In the last few years, more and more information has been shared about the harm that can come from short-term mission trips, or, as they have been dubbed, “voluntourism.” We’ve heard the negatives: $2 billion spent annually, paternalistic attitudes reinforced, cycles of dependency created, construction work “invented” for visitors, and dignity stripped. Continue Reading…
Archives For Dominican Republic
By Dan Williams, Director of Spiritual Integration
A seven-week series from HOPE’s director of spiritual integration
“He has shown you, O mortal, what is good. And what does the Lord require of you? To act justly and to love mercy and to walk humbly with your God.” Micah 6:8
As we dive into God’s requirements of us in Micah 6:8, let’s start by looking at what it means to act justly.
My first job with HOPE was split living in Haiti and the Dominican Republic. As I regularly traveled across the island of Hispaniola, I got quite familiar with the border crossing between the two neighboring countries.
On one trip, I got stopped at the Dominican border because I had overstayed my tourist visa. I was pulled into a small room that had a single desk staffed by a lone Dominican officer, and a line of people, entirely Haitian, who had also overstayed their visas. I watched as each person negotiated the fine they would have to pay to exit the country, noting that each person paid different fines. Without any definitive scale, the reasons behind our varying fines were based on arbitrary reasons. One person paid more simply because the officer deemed his passport was too dirty. When I received my own fine, I realized that I paid less than every Haitian before me.
Susan Jones was skilled, capable, and motivated—yet, month after month, she struggled to find a job following her college graduation.
“I was born blind,” she explains. “It’s not easy; … [when I graduated in the 70s,] not that many people [were] willing to give a blind person a job.” Continue Reading…
At HOPE International, we partner with missionary-aligned microfinance institutions, ministries, and churches—equipping them with financial resources, tools, and expertise to reach the underserved in their communities. We do this because Christ-centered microfinance needs many workers. To impact people across the HOPE network, diversity helps us better operate in and impact the diverse world for the Lord.
In 1 Corinthians 12:12, Paul writes,“Just as a body, though one, has many parts, but all its many parts form one body, so it is with Christ.” If the human body is working to accomplish a goal, it is necessary for the different parts of the body to work in unity. The eyes need to communicate with the hands to communicate with the nose. Similarly, if HOPE is working to provide financial services in an area and another like-minded organization is doing the same work, we are much more effective by combining our efforts and working in collaboration and unity. Continue Reading…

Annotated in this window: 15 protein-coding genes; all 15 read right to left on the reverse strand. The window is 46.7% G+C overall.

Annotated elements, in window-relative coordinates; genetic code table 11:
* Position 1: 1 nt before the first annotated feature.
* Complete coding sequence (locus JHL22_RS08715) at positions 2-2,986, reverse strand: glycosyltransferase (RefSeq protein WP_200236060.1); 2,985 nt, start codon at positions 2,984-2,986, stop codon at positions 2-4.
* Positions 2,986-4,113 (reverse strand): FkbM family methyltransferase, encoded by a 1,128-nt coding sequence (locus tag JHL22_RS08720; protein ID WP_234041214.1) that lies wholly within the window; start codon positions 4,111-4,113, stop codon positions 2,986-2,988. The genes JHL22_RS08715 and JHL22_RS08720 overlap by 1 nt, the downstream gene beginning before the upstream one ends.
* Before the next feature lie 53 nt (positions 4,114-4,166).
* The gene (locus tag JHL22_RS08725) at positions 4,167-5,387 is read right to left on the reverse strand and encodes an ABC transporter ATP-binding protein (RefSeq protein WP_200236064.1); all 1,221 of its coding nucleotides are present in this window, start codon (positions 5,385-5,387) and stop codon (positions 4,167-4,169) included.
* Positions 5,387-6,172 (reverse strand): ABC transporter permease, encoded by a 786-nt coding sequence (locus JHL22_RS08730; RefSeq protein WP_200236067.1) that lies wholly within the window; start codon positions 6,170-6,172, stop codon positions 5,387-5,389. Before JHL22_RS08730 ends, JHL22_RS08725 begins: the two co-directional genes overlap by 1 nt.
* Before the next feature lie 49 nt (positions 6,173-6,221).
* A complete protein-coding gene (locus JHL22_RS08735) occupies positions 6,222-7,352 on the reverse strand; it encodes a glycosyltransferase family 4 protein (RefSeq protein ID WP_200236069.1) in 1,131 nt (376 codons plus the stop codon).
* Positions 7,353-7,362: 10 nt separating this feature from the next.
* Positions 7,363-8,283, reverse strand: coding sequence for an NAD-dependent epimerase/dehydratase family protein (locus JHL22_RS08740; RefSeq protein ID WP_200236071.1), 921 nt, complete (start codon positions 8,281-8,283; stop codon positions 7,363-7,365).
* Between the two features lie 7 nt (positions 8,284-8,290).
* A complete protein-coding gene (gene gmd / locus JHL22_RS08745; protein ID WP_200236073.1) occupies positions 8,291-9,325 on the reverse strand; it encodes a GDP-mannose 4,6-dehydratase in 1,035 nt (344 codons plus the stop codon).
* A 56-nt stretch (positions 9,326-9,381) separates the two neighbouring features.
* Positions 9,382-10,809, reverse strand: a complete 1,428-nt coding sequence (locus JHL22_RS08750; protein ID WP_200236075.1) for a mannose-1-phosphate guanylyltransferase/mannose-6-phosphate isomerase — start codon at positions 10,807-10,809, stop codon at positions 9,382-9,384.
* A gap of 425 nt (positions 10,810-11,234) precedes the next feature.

Each year, we celebrate clients who demonstrate HOPE’s values of perseverance, compassion, character, and creativity by announcing Thurman Award winners. Established in honor of HOPE’s first CEO and his wife, the Thurman Award celebrates clients who have not only experienced change in their own lives but have also extended that transformation to others in their […]Continue Reading...
Bustling with customers, Mamola’s house is a center of activity in her Dominican community. Neighbors gather to purchase household staples from her colmado, a small convenience store she operates from her front room. Every other week, members of Mamola’s community bank meet in her home to fellowship, study Scripture, and repay their loans.
Mamola has been involved in business since she was young, learning the importance of hard work from her father. Widowed with five children and 12 grandchildren of her own, Mamola hopes to pass on this legacy of industry and ingenuity.
In 2008, Mamola took out a $177 loan from Esperanza International, HOPE’s local partner in the Dominican Republic, to expand her business buying and reselling dishes. Realizing her community would benefit more from groceries, Mamola used subsequent loans to open and expand her colmado. “I started with everything,” she remembers. “Just a tiny bit, but a little of everything.” As her store has grown, she stocks her shelves with larger quantities of rice, coffee, fruit, sugar, and other staples.
Mamola appreciates Esperanza’s biblical teachings, especially the opportunity to pray together. She says she has learned more about her faith through her community bank’s time in the Word:
The Lord is my God; He is my everything, because He is the one that helps me.
Several years ago, Mamola’s husband got sick and eventually passed away. In addition to grieving his loss, Mamola faced overwhelming medical fees that left her in debt. She shares that she overcame this challenge with the help of Esperanza, the extra income from her colmado, and her five children.
A well-respected matriarch in her community, Mamola has connected several women with Esperanza. With her income, Mamola helps care for her grandchildren and has made improvements to her home, replacing the walls with sturdier concrete. Hardworking, humble, and thankful, Mamola dreams of expanding her business and passing it on to the next generation—along with her legacy of faith and hard work.